The most common mistake committed by the Town Superintendents is in their report of the moneys received by them, or their predecessors, since the date of the last report. They often confound this money with that received by trustees of districts, which is an entirely different item. This last item is received on the first Tuesday of April, and reported by the trustees on the first of January fol. lowing, and is embodied in the report of the commissioners among the abstracts of the trustees' reports, in the columns headed “amount of money received in each district.” But the money received by the Town Superintendents is that paid to them by the county treasurer and town collector after the first of January, and apportioned by them on or before the first Tuesday in April, and is not contained in the reports of the trustees.

In making their annual reports the Town Superintendents should see that the several columns of their table are correctly footed, and the figures plainly and distinctly made.

Town Superintendents neglecting to make such report within the limited period, forfeit severally to their town, for the use of the common schools therein, the sum of ten dollars ; and the share of school moneys apportioned to such town for the ensuing year, may, in the discretion of the Superintendent of Common Schools, be withheld, and be distributed among the other towns in the same county, from which the necessary reports shall have been received. When the share of school moneys apportioned to a town shall thus be lost to the town by the neglect of the Town Superintendents, the officer guilty of such neglect forfeits to his town the full amount, with interest, of the moneys so lost. It is the duty of the supervisor of the town, upon notice of such loss, from the Superintendent of Common Schools, or county treasurer, to prosecute without delay in the name of the town, for such forfeiture; and the moneys recovered are required to be distributed and paid by such supervisor to the several districts, parts of districts, or separate neighborhoods of the town, in the same maner as it would have been the duty of the Town Superintend. ent to have distributed and paid them, if received from the county treasurer.—.88 31, 32, 33. (No. 39–41.)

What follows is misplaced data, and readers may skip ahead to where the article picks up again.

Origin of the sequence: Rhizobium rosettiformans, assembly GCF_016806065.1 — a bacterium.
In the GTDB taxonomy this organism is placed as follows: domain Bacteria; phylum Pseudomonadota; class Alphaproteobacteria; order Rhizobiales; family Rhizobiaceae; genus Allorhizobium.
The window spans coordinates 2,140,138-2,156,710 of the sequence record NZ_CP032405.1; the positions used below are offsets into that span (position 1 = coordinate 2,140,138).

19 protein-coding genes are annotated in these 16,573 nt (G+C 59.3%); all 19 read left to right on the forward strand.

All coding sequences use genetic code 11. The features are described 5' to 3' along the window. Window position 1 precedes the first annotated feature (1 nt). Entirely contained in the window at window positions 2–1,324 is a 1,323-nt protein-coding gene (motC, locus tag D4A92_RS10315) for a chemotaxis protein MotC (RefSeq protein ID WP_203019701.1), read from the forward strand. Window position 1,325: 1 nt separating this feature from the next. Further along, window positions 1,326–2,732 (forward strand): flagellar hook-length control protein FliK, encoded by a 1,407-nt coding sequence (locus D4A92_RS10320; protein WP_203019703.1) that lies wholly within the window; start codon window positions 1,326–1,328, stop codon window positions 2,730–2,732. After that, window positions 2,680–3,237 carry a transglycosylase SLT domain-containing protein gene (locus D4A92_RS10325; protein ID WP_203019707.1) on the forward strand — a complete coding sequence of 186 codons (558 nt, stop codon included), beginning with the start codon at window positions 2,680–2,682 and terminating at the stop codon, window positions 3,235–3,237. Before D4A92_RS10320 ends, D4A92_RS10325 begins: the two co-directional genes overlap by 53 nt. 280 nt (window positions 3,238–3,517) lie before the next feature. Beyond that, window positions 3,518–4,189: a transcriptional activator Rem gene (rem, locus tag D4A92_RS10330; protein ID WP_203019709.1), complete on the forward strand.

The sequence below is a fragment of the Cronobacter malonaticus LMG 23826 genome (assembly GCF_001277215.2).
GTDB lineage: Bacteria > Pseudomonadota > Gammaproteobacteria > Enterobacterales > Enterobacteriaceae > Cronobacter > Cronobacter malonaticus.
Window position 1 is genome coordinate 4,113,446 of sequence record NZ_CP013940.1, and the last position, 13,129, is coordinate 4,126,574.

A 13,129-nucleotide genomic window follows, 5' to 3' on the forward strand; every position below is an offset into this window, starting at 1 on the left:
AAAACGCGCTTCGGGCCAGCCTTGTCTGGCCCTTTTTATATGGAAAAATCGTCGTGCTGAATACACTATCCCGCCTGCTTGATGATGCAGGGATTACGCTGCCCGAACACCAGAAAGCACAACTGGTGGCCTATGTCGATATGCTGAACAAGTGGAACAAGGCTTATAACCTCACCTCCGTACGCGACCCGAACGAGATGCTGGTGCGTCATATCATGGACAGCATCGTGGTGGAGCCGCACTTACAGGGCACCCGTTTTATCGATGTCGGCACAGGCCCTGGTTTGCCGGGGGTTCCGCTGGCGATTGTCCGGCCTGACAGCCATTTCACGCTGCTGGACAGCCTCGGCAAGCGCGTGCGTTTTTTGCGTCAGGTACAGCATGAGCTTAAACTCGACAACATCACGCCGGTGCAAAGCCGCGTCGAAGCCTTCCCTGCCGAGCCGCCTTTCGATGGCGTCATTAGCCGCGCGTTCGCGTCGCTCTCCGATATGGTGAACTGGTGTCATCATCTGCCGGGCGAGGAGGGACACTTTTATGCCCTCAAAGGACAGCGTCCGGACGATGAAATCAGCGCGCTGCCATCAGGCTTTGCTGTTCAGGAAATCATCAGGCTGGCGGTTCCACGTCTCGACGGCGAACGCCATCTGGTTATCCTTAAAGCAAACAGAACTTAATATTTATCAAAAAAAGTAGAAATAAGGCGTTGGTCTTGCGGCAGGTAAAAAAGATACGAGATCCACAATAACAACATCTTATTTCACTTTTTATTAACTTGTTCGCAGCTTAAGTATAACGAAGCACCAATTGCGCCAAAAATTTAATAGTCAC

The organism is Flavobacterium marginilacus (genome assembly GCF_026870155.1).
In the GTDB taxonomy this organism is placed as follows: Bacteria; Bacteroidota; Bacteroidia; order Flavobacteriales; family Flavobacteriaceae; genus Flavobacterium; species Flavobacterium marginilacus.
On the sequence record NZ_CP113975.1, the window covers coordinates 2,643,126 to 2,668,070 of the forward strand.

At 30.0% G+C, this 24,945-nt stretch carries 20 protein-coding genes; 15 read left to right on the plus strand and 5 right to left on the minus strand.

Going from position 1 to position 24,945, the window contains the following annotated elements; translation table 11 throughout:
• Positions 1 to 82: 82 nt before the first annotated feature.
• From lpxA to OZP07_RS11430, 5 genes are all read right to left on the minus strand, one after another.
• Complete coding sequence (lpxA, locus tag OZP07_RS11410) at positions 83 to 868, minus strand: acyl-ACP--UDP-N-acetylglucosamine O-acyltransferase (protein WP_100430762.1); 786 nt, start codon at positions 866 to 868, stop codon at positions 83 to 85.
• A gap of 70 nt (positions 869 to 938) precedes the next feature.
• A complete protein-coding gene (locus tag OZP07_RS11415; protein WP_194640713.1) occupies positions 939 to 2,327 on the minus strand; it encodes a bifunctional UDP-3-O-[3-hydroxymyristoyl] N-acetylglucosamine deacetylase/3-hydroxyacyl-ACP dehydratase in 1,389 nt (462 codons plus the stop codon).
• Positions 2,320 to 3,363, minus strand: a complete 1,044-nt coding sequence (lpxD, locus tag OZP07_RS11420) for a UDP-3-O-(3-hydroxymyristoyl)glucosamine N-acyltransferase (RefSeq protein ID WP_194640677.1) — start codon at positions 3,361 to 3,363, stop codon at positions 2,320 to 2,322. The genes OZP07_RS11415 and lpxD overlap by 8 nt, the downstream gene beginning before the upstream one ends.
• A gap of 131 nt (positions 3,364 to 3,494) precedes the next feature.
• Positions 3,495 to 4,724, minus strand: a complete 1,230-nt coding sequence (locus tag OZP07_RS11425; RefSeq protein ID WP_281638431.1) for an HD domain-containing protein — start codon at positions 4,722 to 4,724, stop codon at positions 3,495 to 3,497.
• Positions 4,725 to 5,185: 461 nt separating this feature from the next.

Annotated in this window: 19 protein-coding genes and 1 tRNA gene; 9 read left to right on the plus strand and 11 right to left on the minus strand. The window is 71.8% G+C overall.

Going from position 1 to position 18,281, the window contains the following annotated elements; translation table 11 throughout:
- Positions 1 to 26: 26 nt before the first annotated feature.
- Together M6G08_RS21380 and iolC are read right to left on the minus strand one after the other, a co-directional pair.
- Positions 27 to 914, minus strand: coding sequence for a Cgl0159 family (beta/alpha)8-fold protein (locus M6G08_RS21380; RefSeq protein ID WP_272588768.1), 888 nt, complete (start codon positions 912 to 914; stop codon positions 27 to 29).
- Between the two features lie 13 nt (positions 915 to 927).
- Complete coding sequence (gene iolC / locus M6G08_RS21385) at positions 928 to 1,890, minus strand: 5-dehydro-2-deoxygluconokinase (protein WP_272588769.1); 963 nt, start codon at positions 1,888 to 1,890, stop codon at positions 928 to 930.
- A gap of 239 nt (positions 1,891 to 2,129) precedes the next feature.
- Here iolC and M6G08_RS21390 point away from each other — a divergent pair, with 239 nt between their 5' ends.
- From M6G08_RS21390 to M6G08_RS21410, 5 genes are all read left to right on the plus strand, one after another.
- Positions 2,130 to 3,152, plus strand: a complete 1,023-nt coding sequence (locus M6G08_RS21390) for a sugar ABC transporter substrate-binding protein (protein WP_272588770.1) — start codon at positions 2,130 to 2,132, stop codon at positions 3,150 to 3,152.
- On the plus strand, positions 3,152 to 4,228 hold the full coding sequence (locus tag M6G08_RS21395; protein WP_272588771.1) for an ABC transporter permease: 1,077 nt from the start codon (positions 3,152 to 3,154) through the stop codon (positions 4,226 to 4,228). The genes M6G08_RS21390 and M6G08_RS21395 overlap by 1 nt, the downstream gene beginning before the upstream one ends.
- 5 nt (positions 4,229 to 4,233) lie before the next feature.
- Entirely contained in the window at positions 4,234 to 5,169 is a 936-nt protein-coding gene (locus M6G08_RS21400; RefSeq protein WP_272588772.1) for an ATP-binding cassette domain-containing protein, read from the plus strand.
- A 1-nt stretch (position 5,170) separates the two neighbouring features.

By subdivision 8 of $ 20, Rev. Stat. (No. 24,) the Town Superintendent is to sue for and collect by his name of office, all penalties and forfeitures imposed by the title relating to common schools, where no other provision lis made. Under this provision he is to prosecute for the sum of ten dollars, forfeited by each Town Superintendent neglecting to make an annual report, imposed by $ 31, R, S. (No. 39.) The forfeiture of an amount equal to that lost by his neglect, imposed by $ 32, (No. 40,) is to be sued for by the supervisor. He is also to prosecute for the penalty of one hundred dollars, imposed by $ 38, (No. 46,) upon his predecessors for refusing to render an account, or neglecting to pay over a balance on hand; also for the penalty of five dollars prescribed by $ 58, (No. 69,) upon the refusal or neglect of any inhabitant of a district to serve the notice of the first meeting ; the same penalty for altogether refusing to serve in a district office; and the penalty of ten dollars for neglecting to perform the duties of a district office, not having refused to accept the same. This last penalty must be distinguished from that imposed by $ 6 of the act of May 3, 1839, (No. 166.) That given by No. 100, ($ 72,) is to be recovered for wholly neglecting to perform the duties of a district office, which the incumbent has colorably accepted; see 6 Cowen, 479; while the forfeiture prescribed by No. 166, ($ 6, act: of May 3, 1839,) is for the neglect of any specific duty, and may be collected for any one wilful omission; and the latter is to be sued for by the supervisor of the town.